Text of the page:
Another post from my now-defunct former blog:

An enormous trove of aristotypes of Bretons by the sea in the town of Concarneau, by Charles Augustin Lhermitte (1881-1945), all taken around 1912, on the RMN site. Below is just a small sampling, for more click here.


Writers don’t do stories specifically to piss off fans. Writers write stories about which they feel passionate and invested. As a reader, you’re entitled to one thing and one thing only: a reading experience in exchange for your purchase. And if you like that reading experience, the expectation is that you’ll come back for more. But the audience does not and should never be in control of the stories. Writers are writers because they know how to do what audiences don’t know how to do—tell stories that affect you and move you. It’s way tougher than it looks. Storytelling isn’t a democracy, you don’t get a decision in how the stories go. All you get is your one vote, with your dollars or your feet.”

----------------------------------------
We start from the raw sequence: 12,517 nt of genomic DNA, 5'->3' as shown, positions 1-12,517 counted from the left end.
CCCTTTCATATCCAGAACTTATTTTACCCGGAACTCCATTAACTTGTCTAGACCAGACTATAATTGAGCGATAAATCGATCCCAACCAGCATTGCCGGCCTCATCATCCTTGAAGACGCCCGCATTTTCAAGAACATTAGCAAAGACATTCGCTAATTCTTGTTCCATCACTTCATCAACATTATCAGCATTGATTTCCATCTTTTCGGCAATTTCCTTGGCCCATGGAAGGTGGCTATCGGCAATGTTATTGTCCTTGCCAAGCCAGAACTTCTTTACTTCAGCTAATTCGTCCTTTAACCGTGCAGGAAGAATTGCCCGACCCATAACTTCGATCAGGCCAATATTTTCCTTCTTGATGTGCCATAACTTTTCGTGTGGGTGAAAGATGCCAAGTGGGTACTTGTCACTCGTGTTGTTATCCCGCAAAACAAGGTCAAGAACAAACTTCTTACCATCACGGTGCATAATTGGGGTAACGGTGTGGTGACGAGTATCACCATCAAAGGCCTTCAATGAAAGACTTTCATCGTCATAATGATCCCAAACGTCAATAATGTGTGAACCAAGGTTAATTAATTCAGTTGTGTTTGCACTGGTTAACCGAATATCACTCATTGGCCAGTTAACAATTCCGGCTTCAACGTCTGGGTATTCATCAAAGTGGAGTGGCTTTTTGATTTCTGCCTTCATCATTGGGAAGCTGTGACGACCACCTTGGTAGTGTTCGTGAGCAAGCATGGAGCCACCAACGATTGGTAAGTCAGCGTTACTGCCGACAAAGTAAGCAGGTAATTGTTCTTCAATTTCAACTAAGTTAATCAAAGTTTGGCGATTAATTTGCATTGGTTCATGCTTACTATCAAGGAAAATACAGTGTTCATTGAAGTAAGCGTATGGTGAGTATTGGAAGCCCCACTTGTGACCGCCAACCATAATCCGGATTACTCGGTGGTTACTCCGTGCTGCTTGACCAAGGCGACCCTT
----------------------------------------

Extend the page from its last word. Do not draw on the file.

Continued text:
-Tom Brevoort


Jennie Harbour

An old post from my previous and now defunct blog, but Jennie Harbour's work is definitely worth revisiting:

There seems to be very little information available about Jennie Harbour, not even her date of birth/death. I’m not so keen on her color illustrations but I love the black and white pieces, they are brilliant in their simplicity, especially the compact and detailed silhouettes. Below are some selections from My Book of Favorite Fairy Tales, published in 1921. All images from Project Gutenberg.


hiroshige and acrobats

Some photographs of prints from the Japanese gallery at the Met. They rotate the collection about month or so, both here and in the European prints and drawings wing. I try to go to the Met every month so that I don't miss any of it!